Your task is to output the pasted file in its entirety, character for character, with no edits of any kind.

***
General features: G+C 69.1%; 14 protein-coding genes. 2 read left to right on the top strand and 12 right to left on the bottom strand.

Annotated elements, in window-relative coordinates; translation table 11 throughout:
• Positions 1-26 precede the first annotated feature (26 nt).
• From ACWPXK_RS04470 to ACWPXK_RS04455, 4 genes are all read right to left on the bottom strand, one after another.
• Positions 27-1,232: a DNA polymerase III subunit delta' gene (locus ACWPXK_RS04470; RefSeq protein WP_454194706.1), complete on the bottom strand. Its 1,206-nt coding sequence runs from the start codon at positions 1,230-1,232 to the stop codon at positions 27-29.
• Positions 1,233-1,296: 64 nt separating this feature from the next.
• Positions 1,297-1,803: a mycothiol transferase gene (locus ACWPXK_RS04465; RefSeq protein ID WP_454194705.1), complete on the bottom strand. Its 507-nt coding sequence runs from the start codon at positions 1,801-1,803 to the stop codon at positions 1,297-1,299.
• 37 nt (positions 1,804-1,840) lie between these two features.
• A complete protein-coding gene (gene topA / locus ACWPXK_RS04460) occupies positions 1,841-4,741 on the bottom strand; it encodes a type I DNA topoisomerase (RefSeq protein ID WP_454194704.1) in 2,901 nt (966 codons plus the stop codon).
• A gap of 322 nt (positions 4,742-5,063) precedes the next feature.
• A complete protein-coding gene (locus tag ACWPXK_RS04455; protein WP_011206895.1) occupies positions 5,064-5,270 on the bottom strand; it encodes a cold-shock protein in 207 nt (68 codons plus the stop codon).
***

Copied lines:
General features: G+C 69.1%; 14 protein-coding genes. 2 read left to right on the top strand and 12 right to left on the bottom strand.

Annotated elements, in window-relative coordinates; translation table 11 throughout:
• Positions 1-26 precede the first annotated feature (26 nt).
• From ACWPXK_RS04470 to ACWPXK_RS04455, 4 genes are all read right to left on the bottom strand, one after another.
• Positions 27-1,232: a DNA polymerase III subunit delta' gene (locus ACWPXK_RS04470; RefSeq protein WP_454194706.1), complete on the bottom strand. Its 1,206-nt coding sequence runs from the start codon at positions 1,230-1,232 to the stop codon at positions 27-29.
• Positions 1,233-1,296: 64 nt separating this feature from the next.
• Positions 1,297-1,803: a mycothiol transferase gene (locus ACWPXK_RS04465; RefSeq protein ID WP_454194705.1), complete on the bottom strand. Its 507-nt coding sequence runs from the start codon at positions 1,801-1,803 to the stop codon at positions 1,297-1,299.
• 37 nt (positions 1,804-1,840) lie between these two features.
• A complete protein-coding gene (gene topA / locus ACWPXK_RS04460) occupies positions 1,841-4,741 on the bottom strand; it encodes a type I DNA topoisomerase (RefSeq protein ID WP_454194704.1) in 2,901 nt (966 codons plus the stop codon).
• A gap of 322 nt (positions 4,742-5,063) precedes the next feature.
• A complete protein-coding gene (locus tag ACWPXK_RS04455; protein WP_011206895.1) occupies positions 5,064-5,270 on the bottom strand; it encodes a cold-shock protein in 207 nt (68 codons plus the stop codon).